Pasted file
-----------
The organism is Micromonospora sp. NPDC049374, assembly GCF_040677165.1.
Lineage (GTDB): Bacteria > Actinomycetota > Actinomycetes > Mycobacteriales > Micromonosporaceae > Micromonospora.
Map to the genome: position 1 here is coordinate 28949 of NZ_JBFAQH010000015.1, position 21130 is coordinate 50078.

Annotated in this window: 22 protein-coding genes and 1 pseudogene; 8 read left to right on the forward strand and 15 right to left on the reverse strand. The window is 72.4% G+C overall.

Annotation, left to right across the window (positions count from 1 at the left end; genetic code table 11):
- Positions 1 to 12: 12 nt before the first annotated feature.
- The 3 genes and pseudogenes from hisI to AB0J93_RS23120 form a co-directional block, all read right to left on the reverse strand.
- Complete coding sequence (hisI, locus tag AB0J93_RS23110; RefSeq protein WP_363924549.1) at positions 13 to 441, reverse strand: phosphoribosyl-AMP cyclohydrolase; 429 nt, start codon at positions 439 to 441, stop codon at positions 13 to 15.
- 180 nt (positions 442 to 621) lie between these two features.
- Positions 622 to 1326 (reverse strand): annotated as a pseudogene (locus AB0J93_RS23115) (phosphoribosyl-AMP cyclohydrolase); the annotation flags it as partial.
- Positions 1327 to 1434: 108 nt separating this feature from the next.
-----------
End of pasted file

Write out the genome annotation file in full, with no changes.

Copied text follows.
The organism is Micromonospora sp. NPDC049374, assembly GCF_040677165.1.
Lineage (GTDB): Bacteria > Actinomycetota > Actinomycetes > Mycobacteriales > Micromonosporaceae > Micromonospora.
Map to the genome: position 1 here is coordinate 28949 of NZ_JBFAQH010000015.1, position 21130 is coordinate 50078.

Annotated in this window: 22 protein-coding genes and 1 pseudogene; 8 read left to right on the forward strand and 15 right to left on the reverse strand. The window is 72.4% G+C overall.

Annotation, left to right across the window (positions count from 1 at the left end; genetic code table 11):
- Positions 1 to 12: 12 nt before the first annotated feature.
- The 3 genes and pseudogenes from hisI to AB0J93_RS23120 form a co-directional block, all read right to left on the reverse strand.
- Complete coding sequence (hisI, locus tag AB0J93_RS23110; RefSeq protein WP_363924549.1) at positions 13 to 441, reverse strand: phosphoribosyl-AMP cyclohydrolase; 429 nt, start codon at positions 439 to 441, stop codon at positions 13 to 15.
- 180 nt (positions 442 to 621) lie between these two features.
- Positions 622 to 1326 (reverse strand): annotated as a pseudogene (locus AB0J93_RS23115) (phosphoribosyl-AMP cyclohydrolase); the annotation flags it as partial.
- Positions 1327 to 1434: 108 nt separating this feature from the next.